ST. MARY’S — Municipality of the District of St. Mary’s Deputy Warden James Fuller is calling on his fellow councillors and staff to do “something substantial and honourable” apart from just flying the National Truth and Reconciliation Day flag on Sept. 30.
Fuller, who also represents District 6 (Goshen and area), told a recent committee of the whole meeting that, “There is an opportunity here to do a project that will have a real impact on understanding the issues that Indigenous people faced, are facing now and going to face in the future. I think we need to sincerely take a lead and do something substantial and honourable.”
Fuller was responding to a question from Chief Administrative Officer Doug Patterson, who asked council if there were any “outstanding” initiatives it would like staff to bring forward other than raising an official flag in honour of Truth and Reconciliation this year.
Stating that he “had no problem” flying a flag, Fuller, however, noted that a commemorative stone had been proposed for St. Mary’s two years ago. “We’d asked for something meaningful, something educational and something honourable to be done. And it hasn’t been. I’d just like to encourage staff to think this through.”
He continued: “There is an Indigenous cemetery in Sonora. Now, you would not know this unless somebody told you that, and there is nothing anywhere to tell people this history. If you go to any one of our museums or national parks, they have little information placards that briefly describe the history and give references and avenues to search out more information… I’m not saying we have to do this… but [something] like that [in places where] where people go… People go to the library. People go to the community centre.”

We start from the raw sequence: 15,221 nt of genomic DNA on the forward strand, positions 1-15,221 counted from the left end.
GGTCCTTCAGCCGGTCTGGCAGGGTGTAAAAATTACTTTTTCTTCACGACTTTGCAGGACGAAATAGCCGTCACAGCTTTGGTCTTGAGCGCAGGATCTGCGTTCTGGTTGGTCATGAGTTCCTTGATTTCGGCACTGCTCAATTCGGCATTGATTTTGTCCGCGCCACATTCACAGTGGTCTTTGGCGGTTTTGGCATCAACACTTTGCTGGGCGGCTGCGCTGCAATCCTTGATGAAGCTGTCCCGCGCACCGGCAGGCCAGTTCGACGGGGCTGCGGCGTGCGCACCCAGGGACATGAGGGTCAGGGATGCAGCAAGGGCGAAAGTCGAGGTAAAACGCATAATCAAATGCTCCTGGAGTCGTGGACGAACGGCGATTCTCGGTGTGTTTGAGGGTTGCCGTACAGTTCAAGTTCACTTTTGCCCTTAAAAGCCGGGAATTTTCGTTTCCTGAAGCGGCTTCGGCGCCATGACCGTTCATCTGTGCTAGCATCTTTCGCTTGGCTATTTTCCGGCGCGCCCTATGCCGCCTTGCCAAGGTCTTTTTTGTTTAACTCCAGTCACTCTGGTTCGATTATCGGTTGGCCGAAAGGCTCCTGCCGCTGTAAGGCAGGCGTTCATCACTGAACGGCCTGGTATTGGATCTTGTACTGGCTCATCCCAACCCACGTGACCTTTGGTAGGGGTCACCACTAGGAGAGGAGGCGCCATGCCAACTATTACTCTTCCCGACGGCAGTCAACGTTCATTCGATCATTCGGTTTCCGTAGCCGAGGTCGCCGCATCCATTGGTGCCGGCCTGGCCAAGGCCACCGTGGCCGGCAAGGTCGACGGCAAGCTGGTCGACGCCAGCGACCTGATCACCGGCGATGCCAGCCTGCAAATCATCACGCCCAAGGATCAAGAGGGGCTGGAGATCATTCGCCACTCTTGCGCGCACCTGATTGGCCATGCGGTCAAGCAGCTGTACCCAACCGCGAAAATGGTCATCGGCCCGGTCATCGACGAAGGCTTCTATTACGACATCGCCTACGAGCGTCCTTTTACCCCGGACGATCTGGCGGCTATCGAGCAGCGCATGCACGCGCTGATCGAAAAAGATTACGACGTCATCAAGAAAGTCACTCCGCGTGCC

Fuller said flying the flag is, “Sincerely, the least that we can do. And, when I say the least, it’s the very least. You see the same flag all over. Go to Halifax. Go to Annapolis. Go to Port Royal. They are flying everywhere. I don’t want to just be part of the crowd.”
Following Fuller’s comments, Patterson told council he would compile “a list of things” members had asked for in the past and provide them with “an update on what we [staff] have done, and what can further be done.”
Established as a federal statutory holiday in 2021, the National Day for Truth and Reconciliation honours the children who never returned home from or are survivors of residential schools, as well as their families and communities. According to the Government of Canada website, “Public commemoration of the tragic and painful history and ongoing impacts of residential schools is a vital component of the reconciliation process.”